When bubble tea arrived in London from Taiwan, Britain’s capital was instantly hooked. Never one to miss an opportunity, last autumn, May Gem Tan and her brother Liam brought the refreshment north of the border to Glasgow. Laura Redpath caught up with May Gem, 25, to find out how she got her city centre-based business running, and what it is that makes the exotic drink so special.
What gave you the idea to open a bubble tea bar?
Although I was born and raised in the UK, my parents are from Malaysia so we often travel there to visit family – that’s where I discovered bubble tea. I always remember it as “that fun drink with the little balls”. On a trip to London I noticed that it was popular outside the Asian community and thought, why not bring it to Glasgow?
How was Tempo Tea Bar born?
Liam and I started planning in summer 2012 – so it took a while! I also had an advisor from Business Gateway who was a fantastic help. What did you do after leaving school? Because I had the aspiration of getting a job in investment banking, I studied finance and economics at Strathclyde, but when I landed a graduate position at a major bank, I realised working a 9 to 5 routine wasn’t for me.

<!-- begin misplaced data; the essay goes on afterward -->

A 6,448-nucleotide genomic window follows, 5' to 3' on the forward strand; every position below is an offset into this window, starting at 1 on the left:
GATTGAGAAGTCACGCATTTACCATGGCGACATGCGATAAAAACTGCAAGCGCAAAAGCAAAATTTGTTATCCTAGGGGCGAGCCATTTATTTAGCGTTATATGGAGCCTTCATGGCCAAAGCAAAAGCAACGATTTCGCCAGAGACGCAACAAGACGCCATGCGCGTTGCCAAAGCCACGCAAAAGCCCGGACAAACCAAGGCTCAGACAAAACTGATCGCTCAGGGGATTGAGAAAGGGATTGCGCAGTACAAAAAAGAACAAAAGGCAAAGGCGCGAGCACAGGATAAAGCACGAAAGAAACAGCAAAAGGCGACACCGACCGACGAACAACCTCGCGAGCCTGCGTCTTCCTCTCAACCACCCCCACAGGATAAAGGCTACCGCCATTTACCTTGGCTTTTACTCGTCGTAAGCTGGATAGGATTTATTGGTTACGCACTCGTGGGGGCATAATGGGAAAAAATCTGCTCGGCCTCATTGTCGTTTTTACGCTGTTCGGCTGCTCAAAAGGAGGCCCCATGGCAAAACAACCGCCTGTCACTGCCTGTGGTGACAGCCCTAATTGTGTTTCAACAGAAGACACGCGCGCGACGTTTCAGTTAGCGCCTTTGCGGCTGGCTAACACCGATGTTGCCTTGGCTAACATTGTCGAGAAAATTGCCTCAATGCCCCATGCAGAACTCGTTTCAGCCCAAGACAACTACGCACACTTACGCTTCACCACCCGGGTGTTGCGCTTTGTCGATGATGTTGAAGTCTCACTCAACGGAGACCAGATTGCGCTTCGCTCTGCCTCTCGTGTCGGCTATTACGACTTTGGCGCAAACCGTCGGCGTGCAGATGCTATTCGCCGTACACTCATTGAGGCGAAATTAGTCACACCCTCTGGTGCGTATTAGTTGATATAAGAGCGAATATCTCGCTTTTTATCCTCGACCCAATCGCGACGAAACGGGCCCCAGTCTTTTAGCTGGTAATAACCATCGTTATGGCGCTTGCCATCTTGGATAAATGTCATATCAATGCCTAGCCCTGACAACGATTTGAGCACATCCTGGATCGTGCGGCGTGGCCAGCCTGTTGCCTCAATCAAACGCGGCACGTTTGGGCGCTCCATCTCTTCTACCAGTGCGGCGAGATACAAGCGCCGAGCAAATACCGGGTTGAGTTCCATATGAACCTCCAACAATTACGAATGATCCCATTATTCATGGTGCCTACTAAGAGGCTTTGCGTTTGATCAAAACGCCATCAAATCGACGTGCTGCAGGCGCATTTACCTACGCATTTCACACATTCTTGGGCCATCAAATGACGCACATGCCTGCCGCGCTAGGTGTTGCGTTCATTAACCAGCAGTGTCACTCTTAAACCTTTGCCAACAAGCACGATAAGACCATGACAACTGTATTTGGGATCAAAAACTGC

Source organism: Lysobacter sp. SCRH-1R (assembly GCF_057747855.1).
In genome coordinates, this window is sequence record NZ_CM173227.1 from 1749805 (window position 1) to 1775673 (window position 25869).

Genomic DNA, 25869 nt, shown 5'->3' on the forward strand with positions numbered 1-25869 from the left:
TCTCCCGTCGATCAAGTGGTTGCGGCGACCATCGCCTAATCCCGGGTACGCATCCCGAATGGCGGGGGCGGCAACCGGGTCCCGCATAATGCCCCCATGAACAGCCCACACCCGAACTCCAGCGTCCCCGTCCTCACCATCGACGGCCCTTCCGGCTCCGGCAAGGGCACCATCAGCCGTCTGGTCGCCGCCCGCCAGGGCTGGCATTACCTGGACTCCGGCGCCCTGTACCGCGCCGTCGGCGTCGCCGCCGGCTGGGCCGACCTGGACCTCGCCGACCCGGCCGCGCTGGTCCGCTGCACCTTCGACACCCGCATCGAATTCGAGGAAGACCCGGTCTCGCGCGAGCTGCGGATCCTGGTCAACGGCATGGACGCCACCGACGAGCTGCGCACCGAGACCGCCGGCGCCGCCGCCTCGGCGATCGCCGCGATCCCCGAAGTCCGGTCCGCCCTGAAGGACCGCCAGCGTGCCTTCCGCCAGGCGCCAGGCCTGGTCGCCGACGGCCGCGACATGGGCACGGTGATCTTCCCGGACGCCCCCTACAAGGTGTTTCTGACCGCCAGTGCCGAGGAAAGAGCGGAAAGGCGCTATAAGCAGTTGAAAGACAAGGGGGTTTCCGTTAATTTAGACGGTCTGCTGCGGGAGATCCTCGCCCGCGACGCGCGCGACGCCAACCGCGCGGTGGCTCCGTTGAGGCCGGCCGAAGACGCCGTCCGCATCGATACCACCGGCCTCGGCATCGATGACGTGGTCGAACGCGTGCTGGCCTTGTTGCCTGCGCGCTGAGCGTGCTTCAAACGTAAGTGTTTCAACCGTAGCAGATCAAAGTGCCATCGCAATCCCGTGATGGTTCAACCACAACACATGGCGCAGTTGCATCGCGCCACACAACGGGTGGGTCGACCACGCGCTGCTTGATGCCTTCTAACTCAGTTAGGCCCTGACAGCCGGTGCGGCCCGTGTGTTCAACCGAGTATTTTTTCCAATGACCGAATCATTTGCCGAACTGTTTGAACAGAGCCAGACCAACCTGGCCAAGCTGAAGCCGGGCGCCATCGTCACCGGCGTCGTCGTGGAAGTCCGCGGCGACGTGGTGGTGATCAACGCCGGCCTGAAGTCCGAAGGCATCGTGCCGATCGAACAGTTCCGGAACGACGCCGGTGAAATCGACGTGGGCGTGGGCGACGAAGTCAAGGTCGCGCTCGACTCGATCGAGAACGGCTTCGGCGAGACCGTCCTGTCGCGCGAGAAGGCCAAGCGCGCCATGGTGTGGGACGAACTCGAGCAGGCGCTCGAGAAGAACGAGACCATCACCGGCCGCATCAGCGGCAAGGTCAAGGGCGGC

What exactly is bubble tea?
Bubble tea is a new approach to regular tea. People can choose from a milky or fruity base, with lots of different flavours and it can be served hot or cold. Its boba ball toppings, or juice filled ‘popping boba’, are what makes it unique. We give extra fat straws out with our drinks so everything can be sucked up easily.
What’s the story behind the name?
Since moving here from Montrose in 2006, I’ve loved Glasgow’s music scene. With the city being home to many talented musicians, I couldn’t help but bring a music vibe to the shop.
The interior is really quirky; did you design it yourself?
A lot of ideas floated around in the beginning. The aim was to be fun, upbeat and interactive. Thankfully we found a designer who captured our objectives and we couldn’t be happier with the result.
Are there any plans to expand the business?
It’d be amazing to have some more shops around the country. We’ve also been looking into selling DIY kits so people can make bubble tea at home.
What advice would you give to young people wanting to start their own business?
Start planning now as things take longer than expected. Carrying out research and testing the products you hope to sell on friends will help determine what’s good, and what’s not. But most importantly, work hard and believe. You can’t rely on others to make you happy, but you can rely on you.
Visit May Gem and the Tempo Tea Bar team at 83 Queen Street, Glasgow and don’t miss your 10% student discount on Mondays. Find out more at www.tempoteabar.com
Photos: Laura Redpath/Jack Stott
Source magazine, Spring 2014